Ann Drinan  

El Sistema: An afternoon with José Antonio Abreu

Ann Drinan
March 13, 2019

Editor's Abstract (Click to Hide)

I'm sure many of you have seen the segments on CBS' 60 Minutes recently about El Sistema, Gustavo Dudamel, and José Antonio Abreu, the Founder of El Sistema. Symphony magazine did a cover story on El Sistema in their March/April 2008 issue. And the Simón Bolívar Youth Orchestra gave an astounding performance at Carnegie Hall in November.

Señor Abreu spoke at the National Performing Arts Conference in Denver on June 13, 2019 for all the delegates. The League of American Orchestras has some great photos and an introductory video about El Sistema that was shown at this plenary session on their website.

Later that afternoon, he addressed a session as part of the League of American Orchestra's conference. Jesse Rosen, the League's CEO, asked Señor Abreu to tell the attendees a bit about Venezuela, so that everyone could gain a greater insight into El Sistema.

His remarks were translated by Bolivio Bottome, but she seemed to be paraphrasing what he said because he was so intent on telling us so much! I was pretty much able to keep up with her translation, but what follows is definitely not a literal translation of Señor Abreu's remarks but rather my attempt at capturing the gist of what he presented.

- Ann Drinan

When Venezuela was still an undefined territory, it was one of the poorest regions of Latin America. For example, foreign commerce was limited to two ships per year. Agriculture was limited to coffee and cacao, and the population was mainly made up of rural people.

At the end of the 18th century some cities started developing, especially Caracas. Near the city lived a priest who had studied in the conservatory in Rome. Towards the end of the 18th century he brought to Venezuela the first music sheets. This was an important moment among composers in Venezuela, especially among poorer composers.

But after Venezuela attained its independence in 1830, the country had many years of civil war that made the country and the population even poorer than before. When oil appeared in 1917 the country was not prepared to receive this wealth. And an explosion of wealth occurred. At that moment the country realized how backwards it was, educationally speaking.

As a consequence, universities and colleges were created to compensate. In 1930 the first Philharmonic Orchestra of Venezuela was created with 70 foreign musicians and 10 Venezuelan musicians. Until 1975, this was the only symphony that Caracas had. Maracaibo, the 2nd largest city and the oil capital of Venezuela, had a second orchestra made up of 99% Polish musicians.

Meanwhile, Argentina, Brazil and Mexico had developed strong orchestras with national musicians. The Venezuelan economy had transformed itself in such a way that a strong industry developed and technification of the county followed.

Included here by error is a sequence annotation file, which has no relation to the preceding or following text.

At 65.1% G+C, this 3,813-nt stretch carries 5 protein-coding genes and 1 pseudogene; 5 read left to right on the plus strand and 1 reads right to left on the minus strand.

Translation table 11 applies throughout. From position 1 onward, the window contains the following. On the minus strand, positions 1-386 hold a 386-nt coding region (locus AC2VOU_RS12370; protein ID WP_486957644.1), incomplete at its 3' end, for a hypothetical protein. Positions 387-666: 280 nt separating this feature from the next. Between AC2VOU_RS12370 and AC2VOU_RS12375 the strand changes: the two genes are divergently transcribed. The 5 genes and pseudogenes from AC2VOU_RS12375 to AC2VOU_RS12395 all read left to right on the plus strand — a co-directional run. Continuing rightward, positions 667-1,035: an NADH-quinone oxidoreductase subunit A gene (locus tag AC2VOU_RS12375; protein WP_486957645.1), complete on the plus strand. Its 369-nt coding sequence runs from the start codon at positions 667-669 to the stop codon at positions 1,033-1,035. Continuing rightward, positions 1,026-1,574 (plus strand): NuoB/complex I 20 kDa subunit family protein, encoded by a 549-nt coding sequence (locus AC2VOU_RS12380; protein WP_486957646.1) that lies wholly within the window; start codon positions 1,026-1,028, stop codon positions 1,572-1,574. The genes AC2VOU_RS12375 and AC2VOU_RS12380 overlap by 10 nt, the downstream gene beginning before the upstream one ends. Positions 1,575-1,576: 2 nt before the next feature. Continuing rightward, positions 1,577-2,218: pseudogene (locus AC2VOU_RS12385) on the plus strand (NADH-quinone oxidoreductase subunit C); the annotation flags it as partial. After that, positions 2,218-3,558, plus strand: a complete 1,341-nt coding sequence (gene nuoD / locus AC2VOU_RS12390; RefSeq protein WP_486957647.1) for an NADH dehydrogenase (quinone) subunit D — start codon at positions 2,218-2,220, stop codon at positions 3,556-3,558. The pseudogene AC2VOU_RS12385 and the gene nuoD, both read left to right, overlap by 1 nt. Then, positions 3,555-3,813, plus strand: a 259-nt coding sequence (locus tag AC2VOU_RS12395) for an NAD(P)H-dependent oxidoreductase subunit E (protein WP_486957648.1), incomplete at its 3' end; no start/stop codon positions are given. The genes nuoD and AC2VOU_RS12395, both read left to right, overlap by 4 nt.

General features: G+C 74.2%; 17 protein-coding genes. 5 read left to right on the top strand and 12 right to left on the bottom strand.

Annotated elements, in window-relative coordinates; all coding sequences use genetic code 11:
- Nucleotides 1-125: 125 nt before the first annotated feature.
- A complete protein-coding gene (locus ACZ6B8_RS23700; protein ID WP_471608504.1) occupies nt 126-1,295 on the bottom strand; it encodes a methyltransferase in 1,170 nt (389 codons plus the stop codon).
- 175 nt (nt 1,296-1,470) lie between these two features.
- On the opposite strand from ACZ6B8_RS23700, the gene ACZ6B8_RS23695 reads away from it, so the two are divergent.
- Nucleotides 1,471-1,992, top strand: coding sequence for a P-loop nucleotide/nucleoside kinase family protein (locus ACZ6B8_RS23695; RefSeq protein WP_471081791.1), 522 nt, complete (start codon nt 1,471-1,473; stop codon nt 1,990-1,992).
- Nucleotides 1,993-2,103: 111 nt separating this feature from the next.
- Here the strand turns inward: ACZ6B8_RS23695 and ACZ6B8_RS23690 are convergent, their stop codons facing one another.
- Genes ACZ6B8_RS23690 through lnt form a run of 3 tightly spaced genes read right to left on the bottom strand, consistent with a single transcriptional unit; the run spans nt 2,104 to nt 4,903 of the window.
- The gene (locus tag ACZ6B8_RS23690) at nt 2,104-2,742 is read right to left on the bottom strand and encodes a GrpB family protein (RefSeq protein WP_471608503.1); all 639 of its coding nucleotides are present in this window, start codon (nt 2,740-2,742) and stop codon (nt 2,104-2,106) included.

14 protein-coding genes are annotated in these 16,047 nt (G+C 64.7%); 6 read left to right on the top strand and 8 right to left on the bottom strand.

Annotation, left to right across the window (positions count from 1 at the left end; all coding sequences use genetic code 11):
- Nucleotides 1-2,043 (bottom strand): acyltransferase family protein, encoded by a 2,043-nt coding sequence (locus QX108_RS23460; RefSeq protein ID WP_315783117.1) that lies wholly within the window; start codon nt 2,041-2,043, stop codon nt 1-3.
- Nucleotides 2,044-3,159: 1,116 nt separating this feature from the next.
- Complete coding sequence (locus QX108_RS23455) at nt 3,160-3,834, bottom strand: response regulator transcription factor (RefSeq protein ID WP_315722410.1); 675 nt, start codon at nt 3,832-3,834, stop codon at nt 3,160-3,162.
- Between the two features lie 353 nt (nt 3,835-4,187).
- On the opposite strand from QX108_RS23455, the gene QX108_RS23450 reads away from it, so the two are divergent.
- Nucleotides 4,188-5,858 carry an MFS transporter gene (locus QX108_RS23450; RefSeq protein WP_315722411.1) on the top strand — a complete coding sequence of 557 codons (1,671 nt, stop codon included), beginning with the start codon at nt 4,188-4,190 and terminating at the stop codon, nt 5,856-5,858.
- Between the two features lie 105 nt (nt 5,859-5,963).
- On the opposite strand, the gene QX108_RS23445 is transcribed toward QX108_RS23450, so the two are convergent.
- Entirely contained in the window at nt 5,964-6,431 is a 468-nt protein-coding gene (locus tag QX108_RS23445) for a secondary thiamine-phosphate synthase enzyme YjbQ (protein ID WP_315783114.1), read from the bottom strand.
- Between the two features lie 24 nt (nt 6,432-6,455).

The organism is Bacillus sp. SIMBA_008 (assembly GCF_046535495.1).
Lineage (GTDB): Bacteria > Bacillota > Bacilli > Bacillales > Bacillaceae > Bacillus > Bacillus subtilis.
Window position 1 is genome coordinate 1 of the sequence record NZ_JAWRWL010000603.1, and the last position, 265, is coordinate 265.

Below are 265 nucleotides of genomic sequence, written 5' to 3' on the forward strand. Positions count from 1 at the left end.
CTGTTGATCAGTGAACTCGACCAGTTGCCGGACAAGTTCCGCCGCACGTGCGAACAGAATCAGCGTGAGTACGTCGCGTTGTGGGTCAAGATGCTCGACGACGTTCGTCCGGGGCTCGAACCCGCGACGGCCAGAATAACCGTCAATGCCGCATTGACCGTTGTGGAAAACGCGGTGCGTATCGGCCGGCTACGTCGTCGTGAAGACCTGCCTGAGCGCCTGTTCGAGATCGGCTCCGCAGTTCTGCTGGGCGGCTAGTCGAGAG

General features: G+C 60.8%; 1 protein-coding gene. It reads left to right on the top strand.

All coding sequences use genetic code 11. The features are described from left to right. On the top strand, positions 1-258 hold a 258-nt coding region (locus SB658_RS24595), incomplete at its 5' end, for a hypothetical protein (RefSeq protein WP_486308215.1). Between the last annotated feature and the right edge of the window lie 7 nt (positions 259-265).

The artistic career/occupation had no established hierarchy. At that time, youths were urged by their families to become engineers, oil engineers, lawyers, etc., but not artists. I myself had to abandon my musical studies to pursue a university career in economics. I studied from when I was 16 until I was 33; it was 1975.

Then oil prices rose from $7 to $40 per barrel and a whole new possibility of reforming the education system opened up. I left the position I had in the Ministry of Planning to return to music, but not as a performer or conductor but as a musical educator. I also renounced the traditional way of making music, which was a Latin American model that copied the European model of theoretical studies, based on 1-to-1 teaching of an instrument with no orchestra practice, which made musical studies very boring. Many youngsters simply left their musical studies. For every 100 young students, only 2 were left in the upper grades, and the only orchestra that existed had not taken charge of educating new musicians.

I was not willing to follow the educational musical program that was present then, and we started with some musician friends of mine to select some students from Caracas and other cities in February 1975. With those few kids, we started preparing a repertoire. For that I asked some music friends to prepare the musicians in the different parts they had to play; these friends were also professors of their instruments. This very informal group of teachers was already a seed for a new way of teaching music.

The school was for the orchestra, not the orchestra for the school. So in this way there was an inversion of the relation of the didactics of music, and at that moment we dared to give our first concert. It was very important for that first concert to have great impact so that some of the important figures of the country would understand the importance of art.

I didn’t want to give this concert in the concert hall but in the sight of the Ministry of Foreign Affairs. We invited all the diplomatic core and some ministers. At that time Mexico’s President was visiting our country. I asked to play before the formal gala dinner. When the Mexican President heard the orchestra, he commented to the Venezuela Ministry of Foreign Affairs that he wanted to invite the orchestra to play in Mexico. And that was the beginning of a journey of prestige for the orchestra.

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